We’re lucky enough to have an interview with S.C. Jensen, author of the popular indie cyberpunk series Bubbles in Space. She’s agreed to sit down with us and explain some of the things that went into her writing process.
[GdM] Could you describe what Bubbles in Space is about?
Bubbles in Space started off as an irreverent cyberpunk love letter to my favourite noir writers, Raymond Chandler and Dashiell Hammett. It’s about an ex-drinking ex-cop with a cybernetic arm, a semi-legal P.I. license, and a knack for getting herself into trouble.
I meant for it to be a lighthearted, fun, “fluffy” sci-fi series to kind of purge my system after I finished writing a much darker, dystopian sci-fi trilogy… But it turns out I can’t really write fun and fluffy.
Bubbles in Space is a grit and glitter sandwich with a side of off-the-wall cynicism. It starts off fun and quirky and gets a bit darker the deeper into the series we get.
I do still think it’s pretty fun and funny for the right kind of reader: sci-fi lovers who don’t take themselves too seriously, noir lovers looking for something a little different, weirdos with a twisted sense of humour. People like me, basically.
[GdM] What is Bubbles Marlowe like?
Bubbles Marlowe is a bit of a screw up. She’s newly sober, trying to figure out who she is and where she fits in the world. While she’s solving mysteries and trying not to get killed, she’s also repairing broken relationships and attempting to prove her self-worth. She’s fiercely protective of her friends and believes that everyone is worth saving. But she’s the queen of doing the wrong thing for the right reasons.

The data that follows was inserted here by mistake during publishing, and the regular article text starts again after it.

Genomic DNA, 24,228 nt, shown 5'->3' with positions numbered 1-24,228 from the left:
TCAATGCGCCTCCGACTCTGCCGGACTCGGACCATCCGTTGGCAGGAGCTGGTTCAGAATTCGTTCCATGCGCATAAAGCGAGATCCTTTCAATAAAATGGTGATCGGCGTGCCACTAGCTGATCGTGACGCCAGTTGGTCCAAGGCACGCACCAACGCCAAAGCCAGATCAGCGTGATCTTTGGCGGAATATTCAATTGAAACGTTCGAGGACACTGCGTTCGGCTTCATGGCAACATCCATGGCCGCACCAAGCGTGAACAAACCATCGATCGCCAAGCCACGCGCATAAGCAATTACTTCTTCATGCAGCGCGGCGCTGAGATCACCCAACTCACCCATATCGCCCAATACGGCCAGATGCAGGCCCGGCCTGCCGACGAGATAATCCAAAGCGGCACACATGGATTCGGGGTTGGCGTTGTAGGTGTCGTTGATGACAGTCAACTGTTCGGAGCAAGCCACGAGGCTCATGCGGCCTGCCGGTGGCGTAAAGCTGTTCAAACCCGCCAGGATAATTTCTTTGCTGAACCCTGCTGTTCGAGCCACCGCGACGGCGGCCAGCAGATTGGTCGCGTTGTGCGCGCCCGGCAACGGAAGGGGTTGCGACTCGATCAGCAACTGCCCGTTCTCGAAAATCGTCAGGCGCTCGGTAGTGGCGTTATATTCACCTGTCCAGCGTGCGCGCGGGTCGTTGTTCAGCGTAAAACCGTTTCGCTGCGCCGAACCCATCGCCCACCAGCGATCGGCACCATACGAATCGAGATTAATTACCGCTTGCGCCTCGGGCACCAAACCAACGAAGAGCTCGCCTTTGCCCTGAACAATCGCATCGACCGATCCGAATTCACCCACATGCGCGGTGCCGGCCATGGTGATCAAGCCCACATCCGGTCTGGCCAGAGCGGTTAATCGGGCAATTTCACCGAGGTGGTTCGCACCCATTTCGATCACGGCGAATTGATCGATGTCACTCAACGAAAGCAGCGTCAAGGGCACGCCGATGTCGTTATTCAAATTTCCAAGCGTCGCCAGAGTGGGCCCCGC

Bubbles’ character is based on my own experience with alcohol addiction and the rollercoaster to recovery. I really wanted her to reflect what it’s like to have to re-discover who you are in your mid-30s when a major part of your adult identity has been stripped away. I hope others in recovery will see their own struggles reflected in the ups and downs of her character arc. Especially the ups!
This might be a bit of a spoiler, but I think it’s important to mention for those who are in recovery: I will not be using relapse as a plot twist. Bubbles is sober and she will stay sober for the entire series. Her character arc is about recovery.
[GdM] What’s her situation at the start of Tropical Punch?
Bubbles is having a rough go of it. The Chief of Police wants her dead, she’s got no money, she’s been warned off a case by her ex-partner. And when she takes what should be a straightforward job delivering a message to an exotic dancer, heads literally roll. No matter what she does, Bubbles seems to make things worse. So she decides she needs to get out of town. Of course, that goes about as well as you’d expect!
[GdM] What attracted you to the cyberpunk genre?
Cyberpunk embodies all of my favourite themes in writing. Before I was really cognizant of the genre, I was exploring things like income disparity, classism, life in the underbelly of society. I think this is what drew me, as a reader, to the old noir pulp detective stories.
As technology becomes a greater and greater part of our everyday lives, I am very interested in the ways that it exacerbates these problems, and also the ways that it acts as an equalizer. Cyberpunk is neo-noir in essence, and that’s what really attracted me to the genre. I love the aesthetic dichotomies of cyberpunk, too. Darkness and light, metal and flesh, human and machine. It’s got so much potential!
[GdM] How would you describe HoloCity?
HoloCity is the quintessential western cyberpunk city. It’s a sprawling megacity controlled by powerful corporations and economic interests, world governments have been replaced by Trade Zones, politicians and law enforcement are bought and paid for so no one ever really knows where anyone’s loyalties lie. It’s capitalism on steroids, basically. This creates some challenges for our underprivileged protagonists, but it creates opportunities too.